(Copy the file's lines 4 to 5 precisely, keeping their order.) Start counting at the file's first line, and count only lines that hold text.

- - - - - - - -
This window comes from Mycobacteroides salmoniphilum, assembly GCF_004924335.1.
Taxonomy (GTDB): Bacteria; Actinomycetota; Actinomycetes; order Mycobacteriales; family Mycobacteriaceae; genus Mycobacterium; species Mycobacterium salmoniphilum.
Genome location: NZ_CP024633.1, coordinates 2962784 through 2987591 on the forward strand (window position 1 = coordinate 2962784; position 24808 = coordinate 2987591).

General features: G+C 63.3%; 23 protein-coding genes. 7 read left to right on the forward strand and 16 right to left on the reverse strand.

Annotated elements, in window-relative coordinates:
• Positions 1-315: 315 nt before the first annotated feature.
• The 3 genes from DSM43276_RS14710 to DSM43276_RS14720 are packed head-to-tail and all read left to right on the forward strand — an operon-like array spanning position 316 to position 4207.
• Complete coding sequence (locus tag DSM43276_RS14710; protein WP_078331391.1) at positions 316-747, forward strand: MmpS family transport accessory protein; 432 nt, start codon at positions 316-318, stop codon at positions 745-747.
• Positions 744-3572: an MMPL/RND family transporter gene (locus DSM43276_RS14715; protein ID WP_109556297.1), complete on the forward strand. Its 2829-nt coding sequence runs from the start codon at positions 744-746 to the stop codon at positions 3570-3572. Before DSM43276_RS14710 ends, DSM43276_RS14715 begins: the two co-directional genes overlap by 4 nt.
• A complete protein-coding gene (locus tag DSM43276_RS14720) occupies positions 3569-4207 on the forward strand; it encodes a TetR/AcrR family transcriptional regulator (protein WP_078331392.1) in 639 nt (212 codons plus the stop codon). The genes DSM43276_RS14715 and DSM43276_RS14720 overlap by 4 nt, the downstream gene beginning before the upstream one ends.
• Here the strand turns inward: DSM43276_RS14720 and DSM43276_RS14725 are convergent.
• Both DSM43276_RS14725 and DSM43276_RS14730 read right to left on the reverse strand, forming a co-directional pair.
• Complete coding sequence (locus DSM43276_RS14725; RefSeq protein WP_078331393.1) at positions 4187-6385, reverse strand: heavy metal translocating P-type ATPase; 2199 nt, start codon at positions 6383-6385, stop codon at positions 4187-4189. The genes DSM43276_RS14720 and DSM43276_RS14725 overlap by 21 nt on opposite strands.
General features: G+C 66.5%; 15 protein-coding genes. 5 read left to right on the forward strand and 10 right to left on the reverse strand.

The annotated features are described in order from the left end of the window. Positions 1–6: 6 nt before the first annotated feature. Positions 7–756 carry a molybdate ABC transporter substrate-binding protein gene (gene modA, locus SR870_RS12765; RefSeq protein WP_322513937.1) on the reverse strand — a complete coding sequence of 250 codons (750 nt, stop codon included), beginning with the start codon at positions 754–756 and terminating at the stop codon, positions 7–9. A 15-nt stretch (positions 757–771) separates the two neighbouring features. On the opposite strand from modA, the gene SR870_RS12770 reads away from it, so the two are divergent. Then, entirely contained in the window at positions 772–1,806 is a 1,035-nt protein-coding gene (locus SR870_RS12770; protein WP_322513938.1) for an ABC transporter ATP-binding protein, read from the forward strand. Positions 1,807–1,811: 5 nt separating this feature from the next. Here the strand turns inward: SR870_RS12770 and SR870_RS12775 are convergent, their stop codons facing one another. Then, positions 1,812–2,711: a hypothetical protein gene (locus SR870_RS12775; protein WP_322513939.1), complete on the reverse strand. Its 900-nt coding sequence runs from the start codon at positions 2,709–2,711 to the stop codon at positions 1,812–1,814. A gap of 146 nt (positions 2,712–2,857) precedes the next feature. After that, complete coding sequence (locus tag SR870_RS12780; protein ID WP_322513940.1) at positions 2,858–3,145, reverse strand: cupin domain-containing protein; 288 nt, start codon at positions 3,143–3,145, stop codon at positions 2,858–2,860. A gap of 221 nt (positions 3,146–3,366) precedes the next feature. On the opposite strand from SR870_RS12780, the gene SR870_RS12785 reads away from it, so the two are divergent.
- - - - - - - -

General features: G+C 63.3%; 23 protein-coding genes. 7 read left to right on the forward strand and 16 right to left on the reverse strand.

Annotated elements, in window-relative coordinates: